The increased wage seeks to attract more workers
Bank of America (BoA) has announced that it will be increasing its minimum pay to $21 - a step closer to its goal of providing $25 pay by 2025. Sheri Bronstein, BoA chief human resources officer, attributed the pay hike to the company's goal of providing employees a "great place to work." She added that the move is part of the company's "broad-ranging investments" to attract and develop workers.
"We make broad-ranging investments to attract and develop talented teammates who serve our clients and local communities every day, and who can build long, successful careers with our company," she said in a statement. "Today, we are taking another step forward, again increasing our minimum rate of pay for U.S. employees, demonstrating our commitment to sharing our success with teammates, and inspiring others to do the same.”
This is third year in a row that BoA hiked its pay to employees. In 2019, the $15 wage increased to $17, before it became $20 in 2020. The consecutive hikes are a part of the company's bigger plan to increase its employees' minimum wage to $25 by 2025.
"A core tenet of responsible growth is our commitment to being a great place to work which means investing in the people who serve our clients," said Bronstein in a previous statement. "That includes providing strong pay and competitive benefits to help them and their families, so that we continue to attract and retain the best talent."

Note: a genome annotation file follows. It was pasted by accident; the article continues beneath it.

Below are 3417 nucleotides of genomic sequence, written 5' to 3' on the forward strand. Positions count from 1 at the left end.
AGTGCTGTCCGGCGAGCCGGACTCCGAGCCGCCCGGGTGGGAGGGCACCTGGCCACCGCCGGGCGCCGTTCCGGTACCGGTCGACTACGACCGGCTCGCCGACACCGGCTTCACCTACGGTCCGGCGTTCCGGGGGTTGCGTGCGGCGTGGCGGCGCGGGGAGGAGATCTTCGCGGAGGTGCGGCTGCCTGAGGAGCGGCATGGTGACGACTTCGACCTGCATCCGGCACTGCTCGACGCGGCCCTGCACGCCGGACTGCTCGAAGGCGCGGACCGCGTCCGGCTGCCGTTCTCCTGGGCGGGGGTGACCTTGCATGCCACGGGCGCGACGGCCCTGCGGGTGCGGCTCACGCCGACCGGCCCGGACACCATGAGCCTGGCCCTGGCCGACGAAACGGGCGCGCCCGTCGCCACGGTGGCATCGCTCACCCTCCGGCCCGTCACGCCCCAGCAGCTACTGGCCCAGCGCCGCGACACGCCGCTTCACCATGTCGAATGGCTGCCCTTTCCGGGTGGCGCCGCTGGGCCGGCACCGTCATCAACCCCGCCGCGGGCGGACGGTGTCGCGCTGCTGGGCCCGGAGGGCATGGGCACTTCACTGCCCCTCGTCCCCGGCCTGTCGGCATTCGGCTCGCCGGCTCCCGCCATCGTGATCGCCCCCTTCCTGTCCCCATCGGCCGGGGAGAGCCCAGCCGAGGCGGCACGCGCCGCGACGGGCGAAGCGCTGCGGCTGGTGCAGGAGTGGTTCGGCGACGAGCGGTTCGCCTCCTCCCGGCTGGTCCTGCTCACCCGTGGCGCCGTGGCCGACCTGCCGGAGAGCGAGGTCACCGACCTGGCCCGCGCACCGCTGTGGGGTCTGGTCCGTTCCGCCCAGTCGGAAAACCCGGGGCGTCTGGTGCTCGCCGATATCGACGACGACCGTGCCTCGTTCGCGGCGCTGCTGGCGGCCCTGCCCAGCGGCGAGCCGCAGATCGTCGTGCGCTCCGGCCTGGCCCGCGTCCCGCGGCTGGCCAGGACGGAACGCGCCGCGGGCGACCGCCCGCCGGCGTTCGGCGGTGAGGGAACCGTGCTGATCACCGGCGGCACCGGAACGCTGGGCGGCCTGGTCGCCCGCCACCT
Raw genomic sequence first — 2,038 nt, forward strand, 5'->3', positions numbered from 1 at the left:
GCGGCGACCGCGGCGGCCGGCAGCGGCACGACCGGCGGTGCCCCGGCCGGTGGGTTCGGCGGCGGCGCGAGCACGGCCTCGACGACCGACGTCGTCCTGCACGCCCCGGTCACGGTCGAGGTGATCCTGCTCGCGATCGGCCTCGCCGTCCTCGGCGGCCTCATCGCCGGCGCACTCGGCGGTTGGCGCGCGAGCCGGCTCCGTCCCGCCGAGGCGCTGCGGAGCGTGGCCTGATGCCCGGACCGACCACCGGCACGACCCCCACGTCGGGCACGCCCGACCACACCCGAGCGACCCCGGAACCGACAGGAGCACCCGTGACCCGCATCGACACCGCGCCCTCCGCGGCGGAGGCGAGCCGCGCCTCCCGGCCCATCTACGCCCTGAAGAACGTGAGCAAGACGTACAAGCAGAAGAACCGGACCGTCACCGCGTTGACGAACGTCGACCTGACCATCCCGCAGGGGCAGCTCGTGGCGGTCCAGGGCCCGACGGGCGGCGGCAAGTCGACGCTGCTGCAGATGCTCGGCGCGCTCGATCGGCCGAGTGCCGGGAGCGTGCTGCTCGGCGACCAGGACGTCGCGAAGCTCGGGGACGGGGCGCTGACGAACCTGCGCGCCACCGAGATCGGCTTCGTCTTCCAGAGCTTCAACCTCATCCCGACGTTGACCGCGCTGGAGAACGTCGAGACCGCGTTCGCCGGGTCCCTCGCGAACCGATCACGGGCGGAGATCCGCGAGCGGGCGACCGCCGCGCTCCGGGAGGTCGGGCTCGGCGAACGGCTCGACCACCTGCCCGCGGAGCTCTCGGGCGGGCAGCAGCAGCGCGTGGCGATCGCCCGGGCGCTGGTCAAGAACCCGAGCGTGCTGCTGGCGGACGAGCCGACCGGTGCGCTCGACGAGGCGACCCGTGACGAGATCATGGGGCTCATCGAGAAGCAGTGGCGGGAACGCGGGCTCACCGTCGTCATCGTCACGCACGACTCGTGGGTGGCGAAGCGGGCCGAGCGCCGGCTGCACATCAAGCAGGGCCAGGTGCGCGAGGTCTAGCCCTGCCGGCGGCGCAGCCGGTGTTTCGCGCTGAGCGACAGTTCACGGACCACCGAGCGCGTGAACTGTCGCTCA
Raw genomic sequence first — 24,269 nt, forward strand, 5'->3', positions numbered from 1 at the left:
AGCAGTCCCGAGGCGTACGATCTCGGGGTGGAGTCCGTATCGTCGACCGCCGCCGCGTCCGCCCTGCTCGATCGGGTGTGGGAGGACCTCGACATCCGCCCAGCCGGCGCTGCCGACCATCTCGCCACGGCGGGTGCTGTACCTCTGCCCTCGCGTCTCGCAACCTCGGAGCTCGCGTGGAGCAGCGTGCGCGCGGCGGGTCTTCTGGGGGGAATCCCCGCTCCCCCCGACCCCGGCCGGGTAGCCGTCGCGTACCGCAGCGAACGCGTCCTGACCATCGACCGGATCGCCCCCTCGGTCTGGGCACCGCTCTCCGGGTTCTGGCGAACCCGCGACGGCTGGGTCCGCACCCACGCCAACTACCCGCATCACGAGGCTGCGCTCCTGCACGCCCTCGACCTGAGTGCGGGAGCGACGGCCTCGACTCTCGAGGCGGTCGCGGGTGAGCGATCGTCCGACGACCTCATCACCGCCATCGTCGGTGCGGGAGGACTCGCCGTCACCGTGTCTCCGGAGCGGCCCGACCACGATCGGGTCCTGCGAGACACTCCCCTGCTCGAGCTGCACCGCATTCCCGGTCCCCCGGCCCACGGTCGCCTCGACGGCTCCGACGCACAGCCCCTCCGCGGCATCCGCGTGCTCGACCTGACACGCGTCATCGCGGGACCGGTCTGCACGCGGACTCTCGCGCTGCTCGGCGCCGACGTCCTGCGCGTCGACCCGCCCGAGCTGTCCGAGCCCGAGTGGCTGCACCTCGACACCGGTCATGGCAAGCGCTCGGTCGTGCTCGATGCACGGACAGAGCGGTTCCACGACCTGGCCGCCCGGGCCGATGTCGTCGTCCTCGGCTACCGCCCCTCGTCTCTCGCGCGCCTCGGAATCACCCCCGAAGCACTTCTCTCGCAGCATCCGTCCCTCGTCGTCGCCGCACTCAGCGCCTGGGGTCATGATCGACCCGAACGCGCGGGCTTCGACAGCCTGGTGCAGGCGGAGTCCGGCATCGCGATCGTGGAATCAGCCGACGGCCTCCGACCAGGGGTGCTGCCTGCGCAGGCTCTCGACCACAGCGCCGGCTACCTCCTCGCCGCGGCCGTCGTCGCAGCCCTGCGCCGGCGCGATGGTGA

In May, US vendors were also required to pay $15 or more per hour to employees who are dedicated to the bank, which resulted to 99% of the bank's more than 2,000 US vendor firms and 43,000 vendor employees to receive a rate of more than $15 per hour.
Read more: Benefits beat salaries, US survey
Hiring from LMI communities
Meanwhile, the company also announced that it will be hiring 10,000 new employees from low- and moderate-income (LMI) neighbourhoods by 2025 through its Pathways programme.
The hiring blitz comes after the company initially finished its initial goal of hiring 10,000 workers from LMI workers two years ahead of schedule.
"This work furthers the bank’s longstanding commitment to creating equal employment opportunities for all by building a strong, diverse talent pipeline through hiring and recruiting, including from LMI neighbourhoods, continuing our ability to mirror the clients and communities we serve," said Bronstein in September.
Pathways programme will expand through partnerships with community colleges and local organisations, offering professional development programmes.